Engender is Scotland’s feminist membership organisation. We have a vision for a Scotland in which women and men have equal opportunities in life, equal access to resources and power, and are equally safe and secure from harm. We are a membership organisation working on an anti-sexist agenda in Scotland and Europe to increase women’s power and influence and make visible the impact of sexism on women, men and society.
Since devolution in 1999, Scotland has made some progress towards gender-responsive budgeting, primarily in the form of the Equality and Budget Advisory Group and Equality Budget Statement (EBS), which is now the Equality and Fairer Scotland Statement.
Published in parallel to the Draft Budget, the EBFS assesses the Ministerial Portfolios’ proposed spending plans for their impact on equality and socioeconomic inequality. It is currently the only process of its kind in the UK.
However, at present, the EBFS is a list of gender and equalities-inflected spend, describing spending decisions that have already been made. It has limited impact on the budget process itself.
The EBFS requires a clearer purpose and better timing to substantively inform development of the Scottish Draft Budget, and to be used more effectively by members of the Scottish Parliament and parliamentary committees in their budget scrutiny.
Scottish Women’s Budget Group was founded almost at the same time as the Scottish Parliament, during the period from 1999 to 2000. Originally called ‘Engender Women’s Budget Group’ after the feminist policy advocacy organisation from which it emerged, it brought women activists, academics, and practitioners together who were active gender advocates.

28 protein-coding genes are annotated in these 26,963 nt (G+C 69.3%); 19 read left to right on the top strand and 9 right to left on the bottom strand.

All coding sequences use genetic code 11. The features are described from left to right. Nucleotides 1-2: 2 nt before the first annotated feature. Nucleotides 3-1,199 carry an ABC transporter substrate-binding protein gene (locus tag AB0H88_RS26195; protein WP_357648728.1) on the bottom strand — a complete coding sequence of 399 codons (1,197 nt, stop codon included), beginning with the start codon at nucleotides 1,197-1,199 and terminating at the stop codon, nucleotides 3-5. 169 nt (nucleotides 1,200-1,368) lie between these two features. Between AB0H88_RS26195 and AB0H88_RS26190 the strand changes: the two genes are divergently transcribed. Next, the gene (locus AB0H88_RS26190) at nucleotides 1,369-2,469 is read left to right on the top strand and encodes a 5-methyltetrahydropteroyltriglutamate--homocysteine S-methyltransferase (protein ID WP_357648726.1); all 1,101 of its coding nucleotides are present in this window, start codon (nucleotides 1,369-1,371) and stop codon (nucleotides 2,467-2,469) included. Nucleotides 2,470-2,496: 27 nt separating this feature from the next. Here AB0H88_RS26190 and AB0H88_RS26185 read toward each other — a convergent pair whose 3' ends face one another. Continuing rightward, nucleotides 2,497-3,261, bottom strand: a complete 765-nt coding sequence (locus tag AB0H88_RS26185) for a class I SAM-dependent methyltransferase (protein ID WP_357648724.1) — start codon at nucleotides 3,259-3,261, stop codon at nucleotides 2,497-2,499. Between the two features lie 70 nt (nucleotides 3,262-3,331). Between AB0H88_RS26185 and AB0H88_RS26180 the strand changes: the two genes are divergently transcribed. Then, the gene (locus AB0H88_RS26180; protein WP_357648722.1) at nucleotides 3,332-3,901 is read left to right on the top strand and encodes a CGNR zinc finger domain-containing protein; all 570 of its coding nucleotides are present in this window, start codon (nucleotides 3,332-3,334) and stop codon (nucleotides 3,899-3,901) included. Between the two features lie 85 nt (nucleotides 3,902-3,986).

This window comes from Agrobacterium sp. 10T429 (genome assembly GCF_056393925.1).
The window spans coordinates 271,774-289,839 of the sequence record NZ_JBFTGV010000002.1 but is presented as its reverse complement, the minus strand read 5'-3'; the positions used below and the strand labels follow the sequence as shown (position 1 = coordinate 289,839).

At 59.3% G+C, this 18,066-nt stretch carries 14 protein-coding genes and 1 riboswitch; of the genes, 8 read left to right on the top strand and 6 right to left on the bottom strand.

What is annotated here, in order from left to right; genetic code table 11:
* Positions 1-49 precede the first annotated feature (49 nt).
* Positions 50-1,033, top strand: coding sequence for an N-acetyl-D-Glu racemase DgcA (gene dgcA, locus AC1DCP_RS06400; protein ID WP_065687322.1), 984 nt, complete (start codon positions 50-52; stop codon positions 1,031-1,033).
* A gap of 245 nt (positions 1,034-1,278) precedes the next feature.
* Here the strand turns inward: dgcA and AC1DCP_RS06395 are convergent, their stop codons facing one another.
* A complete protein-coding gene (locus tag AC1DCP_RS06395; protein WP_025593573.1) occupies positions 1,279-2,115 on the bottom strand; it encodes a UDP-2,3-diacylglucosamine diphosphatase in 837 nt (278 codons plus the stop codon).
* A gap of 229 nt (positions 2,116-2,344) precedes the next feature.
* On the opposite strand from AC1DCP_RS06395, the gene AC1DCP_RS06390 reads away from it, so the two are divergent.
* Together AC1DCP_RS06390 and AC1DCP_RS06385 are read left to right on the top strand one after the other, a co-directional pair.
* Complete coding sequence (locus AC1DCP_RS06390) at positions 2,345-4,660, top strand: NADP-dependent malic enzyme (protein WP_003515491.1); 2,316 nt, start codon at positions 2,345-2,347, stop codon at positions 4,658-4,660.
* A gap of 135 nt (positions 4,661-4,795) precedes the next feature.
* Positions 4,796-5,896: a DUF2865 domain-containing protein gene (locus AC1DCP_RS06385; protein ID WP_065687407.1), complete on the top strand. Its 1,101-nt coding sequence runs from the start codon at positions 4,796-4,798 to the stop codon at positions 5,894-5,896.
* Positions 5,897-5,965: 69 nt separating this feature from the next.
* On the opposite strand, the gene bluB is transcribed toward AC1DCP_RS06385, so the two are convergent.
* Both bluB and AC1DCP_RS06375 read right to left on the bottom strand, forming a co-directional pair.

The Scottish Women’s Budget Group used the opportunity of the development of new institutions and processes post-devolution, along with a closely networked small polity, to advocate for gender budget analysis.
As Angela O’Hagan has set out in her definitive work on gender budget analysis in Scotland, it embarked on a sustained programme of advocacy to inform and persuade parliamentarians, Scottish Government officials, and finance ministers.
“Gender budgeting is about making sure that public money is spent on the whole population, not just a few people, and that it actively promotes equality”
Through developing seminars on gender budgeting approaches with senior government officials working in finance, lobbying for pilot studies of gender budgeting within specific policy areas, and deft deployment of gender budgeting advocates as advisors to parliamentary committees providing budget scrutiny, it made the case for gendered analysis within budget processes.
Pilots included analysing the spend on programmes targeted at smoking cessation and sport. The Scottish Women’s Budget Group secured a significant campaigning aim when Scottish Government published the Equality Statement on the Draft Budget 2010-2011 in 2009.
Since 2009, the Scottish Women’s Budget Group has advocated for development of the equality budgets statement process into gender budget analysis.
The Equality Budgets Advisory Group, which was created in proto form in 2000, has also contributed to this work. Scottish Women’s Budget Group has always been a member of this group but gender budgeting expert Angela O’Hagan is now its independent chair.
This reflects the approach that the Scottish Women’s Budget Group has long taken, in applying pressure from outside the Scottish Government while maximising the space for action inside the government.
It has been challenging to make the case for a transition from a much lauded but flawed equality budget statement to an intersectional gender budget analysis. It has been difficult to advocate for a process focused on women and gender within a wider policy context that emphasises a broader, fuzzier ‘equalities mainstreaming’ approach that also includes socioeconomic inequality.